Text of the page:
It’s Time for Summer School!

What plans have you made for “summer school 2021”? What classes are you taking that expand your thinking about something, build a new skill or creativity, or just because?

When I was in school, I eagerly looked forward to taking summer classes. The local parks and rec, library, and church all offered special curricula organized just for summer students. Arts and crafts, beginner-level languages, reading club, music that resulted in concerts in the park.

I looked forward to them for a variety of reasons. They tackled new and different topics than what was offered in “regular” school. They took place at new locations, some of them meeting outdoors. They offered new experiences and new classmates. And for the classes that went through lunch time, we had different treats to pack in our lunches, too. Full brain engagement and all five senses, too.

So I’m asking: What plans have you made for “summer school 2021”? What classes are you taking that expand your thinking about something, build a new skill or creativity, or just because?

If you haven’t given it much thought, here are a few ideas to get you on your way…


  • Learn to think more creatively.
  • Jump out of the proverbial “box” and form new habits.
  • Draw and sketch by hand—put the technology away.
  • Expore the wonder that is typography and the many lovely effects it can create without any images at all.
  • Appreciate street art and graffiti.

Art, Artists, and Artistry

  • How much do you know about the various periods recognized in art history? What makes the various artists’ work unique and able to stand the test of time?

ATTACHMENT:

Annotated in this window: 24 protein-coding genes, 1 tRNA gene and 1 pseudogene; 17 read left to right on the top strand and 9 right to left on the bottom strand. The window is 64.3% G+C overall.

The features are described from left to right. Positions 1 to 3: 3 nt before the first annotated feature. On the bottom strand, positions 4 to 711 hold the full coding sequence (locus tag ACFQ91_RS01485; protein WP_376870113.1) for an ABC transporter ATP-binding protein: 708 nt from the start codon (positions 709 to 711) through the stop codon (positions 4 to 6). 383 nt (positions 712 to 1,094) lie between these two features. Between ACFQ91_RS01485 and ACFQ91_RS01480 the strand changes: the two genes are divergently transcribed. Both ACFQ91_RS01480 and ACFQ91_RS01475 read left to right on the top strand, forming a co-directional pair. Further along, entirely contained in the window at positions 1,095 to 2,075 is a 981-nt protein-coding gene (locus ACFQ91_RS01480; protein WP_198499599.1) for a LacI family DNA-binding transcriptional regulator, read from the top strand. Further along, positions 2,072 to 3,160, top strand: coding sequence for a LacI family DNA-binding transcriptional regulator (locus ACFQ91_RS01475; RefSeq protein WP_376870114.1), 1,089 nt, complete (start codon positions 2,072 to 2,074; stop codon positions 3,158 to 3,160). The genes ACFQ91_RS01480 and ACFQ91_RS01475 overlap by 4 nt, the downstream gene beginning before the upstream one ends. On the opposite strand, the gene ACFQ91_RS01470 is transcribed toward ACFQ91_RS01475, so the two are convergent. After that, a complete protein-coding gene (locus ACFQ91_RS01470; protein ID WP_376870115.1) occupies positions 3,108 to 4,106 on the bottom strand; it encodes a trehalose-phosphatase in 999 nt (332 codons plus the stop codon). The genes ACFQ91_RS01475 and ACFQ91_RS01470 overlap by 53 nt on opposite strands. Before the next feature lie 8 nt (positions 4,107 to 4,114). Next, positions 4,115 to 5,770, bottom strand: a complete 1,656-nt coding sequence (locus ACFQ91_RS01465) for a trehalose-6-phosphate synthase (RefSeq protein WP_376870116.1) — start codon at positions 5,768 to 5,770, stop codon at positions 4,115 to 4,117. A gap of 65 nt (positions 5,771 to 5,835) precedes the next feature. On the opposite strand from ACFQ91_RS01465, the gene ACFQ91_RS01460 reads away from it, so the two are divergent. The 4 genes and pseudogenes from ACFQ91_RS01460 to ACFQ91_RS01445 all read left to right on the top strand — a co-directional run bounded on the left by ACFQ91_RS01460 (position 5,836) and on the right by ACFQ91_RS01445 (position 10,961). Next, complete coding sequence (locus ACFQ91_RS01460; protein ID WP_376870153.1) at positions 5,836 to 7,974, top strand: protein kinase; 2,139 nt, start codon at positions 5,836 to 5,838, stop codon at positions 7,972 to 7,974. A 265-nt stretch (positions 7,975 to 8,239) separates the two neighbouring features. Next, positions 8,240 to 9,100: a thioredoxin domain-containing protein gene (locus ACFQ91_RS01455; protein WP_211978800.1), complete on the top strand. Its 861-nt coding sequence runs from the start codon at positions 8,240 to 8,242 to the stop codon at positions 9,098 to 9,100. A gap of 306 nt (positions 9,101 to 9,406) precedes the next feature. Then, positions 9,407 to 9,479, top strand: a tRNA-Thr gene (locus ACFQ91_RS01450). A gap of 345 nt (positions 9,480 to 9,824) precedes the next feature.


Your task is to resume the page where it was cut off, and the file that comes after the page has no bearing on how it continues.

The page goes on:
• Who are or were they, as people?
  • Which artists are getting attention right now?
  • Cartoons and comics often are overlooked as an art form, but they matter.
  • Take a painting class or course. Or figure drawing. There is no pressure to have your early works hanging in a renowned gallery (but if that happens—great!).


Just plain “design.” Meaning not “design for e-learning.” In other words…

  • Study the key principles, aspects, and elements of design.
  • Explore the history of clothing design and construction (fascinating!)
  • Review the basics of fashion design and construction.
  • Look at advertising design past and present.
  • Learn color theory. For example, how marketing uses color, effects of color on our emotions, why certain combinations draw us to something and others that might repel.
  • Get familiar with UI/UX (User Interface and User Experience), an evolving area of design and development that affects pretty much every aspect of our lives these days..

Images and Photography

  • There are tons of ways to learn more about composition, styling, and taking better photos.
  • Maybe spend time learning ways to manipulate images and photos, too. For example, applying filters, duotones, lens flare, applying textures, creative cropping—so many options to explore.

Group Facilitation Techniques, Presentation Skills, and Public Speaking